- For every element \(g \in G\), there is an element \( g^{-1}\) such that \( g\cdot g^{-1} = e = g^{-1}\cdot g\)

## Groups

A Group is a set \( G\) with a function \( \cdot:G\times G \rightarrow G \) such that:

Example 1: \( G = Sym( \) \( ) =\{Id, R_{180}, H, V \}\)

## Groups

- \( \cdot \) is associative: \( g_1\cdot (g_2\cdot g_3) = (g_1 \cdot g_2) \cdot g_3 \)
- There is an element \(e\in G\) satisfying \( e\cdot g =g=g\cdot e \)
- For every element \(g \in G\), there is an element \( g^{-1}\) such that \( g\cdot g^{-1} = e = g^{-1}\cdot g\)

A Group is a set \( G\) with a function \( \cdot:G\times G \rightarrow G \) such that:

Example 2: \( D_6 = Sym ( \) \( ) =\{ Id, R_{120}, R_{120}^2, A,B,C \} \)

Example 1: \( G = Sym( \) \( ) =\{Id, R_{180}, H, V \}\)

## Groups

- \( \cdot \) is associative: \( g_1\cdot (g_2\cdot g_3) = (g_1 \cdot g_2) \cdot g_3 \)
- There is an element \(e\in G\) satisfying \( e\cdot g =g=g\cdot e \)
- For every element \(g \in G\), there is an element \( g^{-1}\) such that \( g\cdot g^{-1} = e = g^{-1}\cdot g\)

A Group is a set \( G\) with a function \( \cdot:G\times G \rightarrow G \) such that:

Example 2: \( D_6 = Sym ( \) \( ) =\{ Id, R_{120}, R_{120}^2, A,B,C \} \)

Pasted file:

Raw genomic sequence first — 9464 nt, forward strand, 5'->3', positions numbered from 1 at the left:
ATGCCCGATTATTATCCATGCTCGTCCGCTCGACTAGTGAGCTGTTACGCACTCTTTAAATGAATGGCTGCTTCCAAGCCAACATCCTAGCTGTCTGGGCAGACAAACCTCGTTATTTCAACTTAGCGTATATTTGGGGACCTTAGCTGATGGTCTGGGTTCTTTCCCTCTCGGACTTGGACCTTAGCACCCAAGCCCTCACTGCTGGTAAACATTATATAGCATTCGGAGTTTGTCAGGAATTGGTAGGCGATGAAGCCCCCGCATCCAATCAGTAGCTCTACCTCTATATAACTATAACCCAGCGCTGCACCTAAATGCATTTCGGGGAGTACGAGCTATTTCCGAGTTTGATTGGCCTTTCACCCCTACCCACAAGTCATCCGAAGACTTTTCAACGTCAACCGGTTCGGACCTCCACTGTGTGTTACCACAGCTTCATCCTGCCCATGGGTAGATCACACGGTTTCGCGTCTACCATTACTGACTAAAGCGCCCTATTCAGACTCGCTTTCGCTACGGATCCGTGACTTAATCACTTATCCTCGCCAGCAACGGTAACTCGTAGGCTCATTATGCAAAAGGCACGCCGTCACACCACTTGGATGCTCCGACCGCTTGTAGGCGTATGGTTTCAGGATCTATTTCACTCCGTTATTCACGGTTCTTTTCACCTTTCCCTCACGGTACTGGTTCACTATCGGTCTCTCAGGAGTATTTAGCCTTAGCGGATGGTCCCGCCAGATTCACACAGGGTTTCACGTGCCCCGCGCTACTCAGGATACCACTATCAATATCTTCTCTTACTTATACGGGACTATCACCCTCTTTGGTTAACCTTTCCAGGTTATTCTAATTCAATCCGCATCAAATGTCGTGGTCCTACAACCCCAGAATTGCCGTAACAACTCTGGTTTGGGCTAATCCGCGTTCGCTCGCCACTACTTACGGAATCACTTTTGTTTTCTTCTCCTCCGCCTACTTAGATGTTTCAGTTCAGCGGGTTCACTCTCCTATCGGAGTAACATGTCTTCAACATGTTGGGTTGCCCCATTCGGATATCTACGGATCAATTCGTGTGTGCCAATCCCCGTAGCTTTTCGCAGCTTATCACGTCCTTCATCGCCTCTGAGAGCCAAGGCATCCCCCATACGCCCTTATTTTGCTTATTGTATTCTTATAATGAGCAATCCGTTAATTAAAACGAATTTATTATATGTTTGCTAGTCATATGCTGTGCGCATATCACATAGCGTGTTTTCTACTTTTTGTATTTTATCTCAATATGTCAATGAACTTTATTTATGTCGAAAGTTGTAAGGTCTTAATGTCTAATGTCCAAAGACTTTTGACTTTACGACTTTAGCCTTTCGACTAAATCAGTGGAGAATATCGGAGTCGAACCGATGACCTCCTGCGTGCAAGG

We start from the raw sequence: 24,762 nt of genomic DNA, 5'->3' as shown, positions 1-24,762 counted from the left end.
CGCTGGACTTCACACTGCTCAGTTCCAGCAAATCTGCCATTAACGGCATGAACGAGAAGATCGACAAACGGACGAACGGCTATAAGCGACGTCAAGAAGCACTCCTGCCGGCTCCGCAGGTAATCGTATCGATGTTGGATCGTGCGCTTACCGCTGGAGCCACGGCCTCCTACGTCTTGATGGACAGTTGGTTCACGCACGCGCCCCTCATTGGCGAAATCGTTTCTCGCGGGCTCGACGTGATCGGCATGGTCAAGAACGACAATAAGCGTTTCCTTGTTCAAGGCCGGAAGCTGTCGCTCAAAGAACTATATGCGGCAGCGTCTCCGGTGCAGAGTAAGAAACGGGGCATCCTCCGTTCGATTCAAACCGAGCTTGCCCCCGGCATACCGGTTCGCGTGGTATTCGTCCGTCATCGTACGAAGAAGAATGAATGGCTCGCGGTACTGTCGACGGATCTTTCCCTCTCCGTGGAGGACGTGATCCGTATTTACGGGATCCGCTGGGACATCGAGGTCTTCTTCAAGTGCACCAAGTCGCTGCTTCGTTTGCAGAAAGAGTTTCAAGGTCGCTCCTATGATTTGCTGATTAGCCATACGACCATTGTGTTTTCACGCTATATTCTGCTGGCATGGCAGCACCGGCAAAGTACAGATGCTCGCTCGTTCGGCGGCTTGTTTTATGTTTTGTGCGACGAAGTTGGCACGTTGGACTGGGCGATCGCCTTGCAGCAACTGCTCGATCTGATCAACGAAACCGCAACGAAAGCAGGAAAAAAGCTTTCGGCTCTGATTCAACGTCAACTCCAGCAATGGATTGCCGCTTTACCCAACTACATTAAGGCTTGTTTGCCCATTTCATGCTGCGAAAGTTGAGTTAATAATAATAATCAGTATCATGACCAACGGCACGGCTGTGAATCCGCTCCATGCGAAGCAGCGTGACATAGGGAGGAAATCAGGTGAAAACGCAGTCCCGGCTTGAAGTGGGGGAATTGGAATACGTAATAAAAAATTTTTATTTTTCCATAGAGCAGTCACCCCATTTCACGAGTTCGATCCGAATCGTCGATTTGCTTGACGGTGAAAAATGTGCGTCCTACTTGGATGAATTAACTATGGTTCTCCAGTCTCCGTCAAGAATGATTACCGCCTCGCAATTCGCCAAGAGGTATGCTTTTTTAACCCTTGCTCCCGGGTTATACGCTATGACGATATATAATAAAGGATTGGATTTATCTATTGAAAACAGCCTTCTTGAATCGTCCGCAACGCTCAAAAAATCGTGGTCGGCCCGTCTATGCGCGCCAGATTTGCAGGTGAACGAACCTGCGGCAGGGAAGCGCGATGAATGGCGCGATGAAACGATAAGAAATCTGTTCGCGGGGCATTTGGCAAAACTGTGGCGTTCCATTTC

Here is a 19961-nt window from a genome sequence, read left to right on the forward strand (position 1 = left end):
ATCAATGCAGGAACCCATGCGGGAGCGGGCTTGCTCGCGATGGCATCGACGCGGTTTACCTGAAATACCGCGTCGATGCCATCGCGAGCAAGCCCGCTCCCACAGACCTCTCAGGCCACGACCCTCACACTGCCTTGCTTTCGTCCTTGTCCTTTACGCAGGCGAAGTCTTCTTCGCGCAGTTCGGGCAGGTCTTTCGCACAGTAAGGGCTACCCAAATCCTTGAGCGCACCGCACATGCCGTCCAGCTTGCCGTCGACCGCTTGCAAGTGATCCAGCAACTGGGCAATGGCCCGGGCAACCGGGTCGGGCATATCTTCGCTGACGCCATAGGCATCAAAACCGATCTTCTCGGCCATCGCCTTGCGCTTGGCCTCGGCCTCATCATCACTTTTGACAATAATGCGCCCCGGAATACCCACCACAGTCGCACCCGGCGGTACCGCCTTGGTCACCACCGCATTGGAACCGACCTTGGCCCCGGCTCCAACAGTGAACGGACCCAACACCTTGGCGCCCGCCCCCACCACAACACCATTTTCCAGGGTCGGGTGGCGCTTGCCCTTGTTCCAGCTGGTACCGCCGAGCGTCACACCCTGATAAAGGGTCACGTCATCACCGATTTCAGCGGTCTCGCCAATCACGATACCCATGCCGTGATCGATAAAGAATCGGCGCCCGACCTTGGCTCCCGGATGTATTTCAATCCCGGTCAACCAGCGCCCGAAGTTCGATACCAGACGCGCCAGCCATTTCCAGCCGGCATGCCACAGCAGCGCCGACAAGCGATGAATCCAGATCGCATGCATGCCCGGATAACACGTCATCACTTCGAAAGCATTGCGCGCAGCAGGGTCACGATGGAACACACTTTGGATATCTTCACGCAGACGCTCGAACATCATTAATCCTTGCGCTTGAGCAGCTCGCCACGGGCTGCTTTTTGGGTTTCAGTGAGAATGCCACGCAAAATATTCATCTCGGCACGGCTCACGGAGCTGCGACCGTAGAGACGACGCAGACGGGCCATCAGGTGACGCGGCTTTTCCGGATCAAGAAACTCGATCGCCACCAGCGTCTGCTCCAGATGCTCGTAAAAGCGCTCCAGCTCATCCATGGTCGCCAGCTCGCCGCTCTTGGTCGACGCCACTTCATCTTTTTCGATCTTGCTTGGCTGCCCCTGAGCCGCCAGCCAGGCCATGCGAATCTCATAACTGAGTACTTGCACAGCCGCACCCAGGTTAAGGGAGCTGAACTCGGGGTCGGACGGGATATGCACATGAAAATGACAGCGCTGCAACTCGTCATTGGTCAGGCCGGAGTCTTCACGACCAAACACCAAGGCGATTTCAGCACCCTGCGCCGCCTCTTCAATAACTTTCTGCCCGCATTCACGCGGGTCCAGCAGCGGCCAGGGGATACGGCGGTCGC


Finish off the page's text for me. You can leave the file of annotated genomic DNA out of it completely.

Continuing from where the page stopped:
where \(R_{120}\) is the \(120^{\circ}\) rotation, \(A\) is the flip along the dotted line.

Example 1: \( G = Sym( \) \( ) =\{Id, R_{180}, H, V \}\)

## Groups

- \( \cdot \) is associative: \( g_1\cdot (g_2\cdot g_3) = (g_1 \cdot g_2) \cdot g_3 \)
- There is an element \(e\in G\) satisfying \( e\cdot g =g=g\cdot e \)

A Group is a set \( G\) with a function \( \cdot:G\times G \rightarrow G \) such that:

## Symmetries of Vector Spaces

Symmetries of vector spaces generalize the study of symmetries of objects and sets.

Still, why generalize?

Here's an motivation from Machine Learning

## Symmetries of Vector Spaces

Symmetries of vector spaces generalize the study of symmetries of objects and sets.

Still, why generalize?

Here's an application from Machine Learning

In a black and white image of 3x3 resolution, we have 9 pixels where each black pixel corresponds to 1 and each white pixel to 0. Such an image is represented by a vector in \(\mathbb{R}^9\). Thus to understand its symmetries, we need to study symmetries of \(\mathbb{R}^9\).

## Symmetries of Vector Spaces

Symmetries of vector spaces generalize the study of symmetries of objects and sets.

Still, why generalize?

Here's an application from Machine Learning

In a black and white image of 3x3 resolution, we have 9 pixels where each black pixel corresponds to 1 and each white pixel to 0. Such an image is represented by a vector in \(\mathbb{R}^9\). Thus to understand its symmetries, we need to study symmetries of \(\mathbb{R}^9\).

\( (1, 0, 1, 1, 0, 1, 0, 1, 0) \in \mathbb{R}^9 \)

## Symmetries of Vector Spaces

Symmetries of vector spaces generalize the study of symmetries of objects and sets.

Still, why generalize?

Here's an application from Machine Learning